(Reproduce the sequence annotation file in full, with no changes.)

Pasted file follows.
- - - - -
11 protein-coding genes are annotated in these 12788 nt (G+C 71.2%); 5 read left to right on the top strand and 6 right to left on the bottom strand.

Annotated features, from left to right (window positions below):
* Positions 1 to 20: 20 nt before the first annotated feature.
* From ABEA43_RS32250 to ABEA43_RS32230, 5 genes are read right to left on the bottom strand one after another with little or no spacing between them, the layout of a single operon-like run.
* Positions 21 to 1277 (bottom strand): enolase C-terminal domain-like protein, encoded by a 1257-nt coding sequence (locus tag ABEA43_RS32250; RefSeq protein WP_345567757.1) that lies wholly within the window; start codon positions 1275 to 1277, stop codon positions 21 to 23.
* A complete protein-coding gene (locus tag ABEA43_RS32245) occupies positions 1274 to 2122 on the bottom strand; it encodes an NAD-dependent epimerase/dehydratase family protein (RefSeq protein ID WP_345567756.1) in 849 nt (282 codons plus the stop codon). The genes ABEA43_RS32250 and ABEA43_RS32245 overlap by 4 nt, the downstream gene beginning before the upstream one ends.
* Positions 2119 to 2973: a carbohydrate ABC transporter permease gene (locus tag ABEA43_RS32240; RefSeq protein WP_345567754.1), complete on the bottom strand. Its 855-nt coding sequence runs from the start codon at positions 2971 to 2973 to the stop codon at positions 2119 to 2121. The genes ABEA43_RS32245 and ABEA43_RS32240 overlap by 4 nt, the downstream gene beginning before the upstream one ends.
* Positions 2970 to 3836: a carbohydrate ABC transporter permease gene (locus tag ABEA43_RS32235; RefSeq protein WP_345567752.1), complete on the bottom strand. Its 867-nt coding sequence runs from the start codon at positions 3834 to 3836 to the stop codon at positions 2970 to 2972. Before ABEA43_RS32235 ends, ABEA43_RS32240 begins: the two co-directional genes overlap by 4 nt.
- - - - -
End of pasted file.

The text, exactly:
11 protein-coding genes are annotated in these 12788 nt (G+C 71.2%); 5 read left to right on the top strand and 6 right to left on the bottom strand.

Annotated features, from left to right (window positions below):
* Positions 1 to 20: 20 nt before the first annotated feature.
* From ABEA43_RS32250 to ABEA43_RS32230, 5 genes are read right to left on the bottom strand one after another with little or no spacing between them, the layout of a single operon-like run.
* Positions 21 to 1277 (bottom strand): enolase C-terminal domain-like protein, encoded by a 1257-nt coding sequence (locus tag ABEA43_RS32250; RefSeq protein WP_345567757.1) that lies wholly within the window; start codon positions 1275 to 1277, stop codon positions 21 to 23.
* A complete protein-coding gene (locus tag ABEA43_RS32245) occupies positions 1274 to 2122 on the bottom strand; it encodes an NAD-dependent epimerase/dehydratase family protein (RefSeq protein ID WP_345567756.1) in 849 nt (282 codons plus the stop codon). The genes ABEA43_RS32250 and ABEA43_RS32245 overlap by 4 nt, the downstream gene beginning before the upstream one ends.
* Positions 2119 to 2973: a carbohydrate ABC transporter permease gene (locus tag ABEA43_RS32240; RefSeq protein WP_345567754.1), complete on the bottom strand. Its 855-nt coding sequence runs from the start codon at positions 2971 to 2973 to the stop codon at positions 2119 to 2121. The genes ABEA43_RS32245 and ABEA43_RS32240 overlap by 4 nt, the downstream gene beginning before the upstream one ends.
* Positions 2970 to 3836: a carbohydrate ABC transporter permease gene (locus tag ABEA43_RS32235; RefSeq protein WP_345567752.1), complete on the bottom strand. Its 867-nt coding sequence runs from the start codon at positions 3834 to 3836 to the stop codon at positions 2970 to 2972. Before ABEA43_RS32235 ends, ABEA43_RS32240 begins: the two co-directional genes overlap by 4 nt.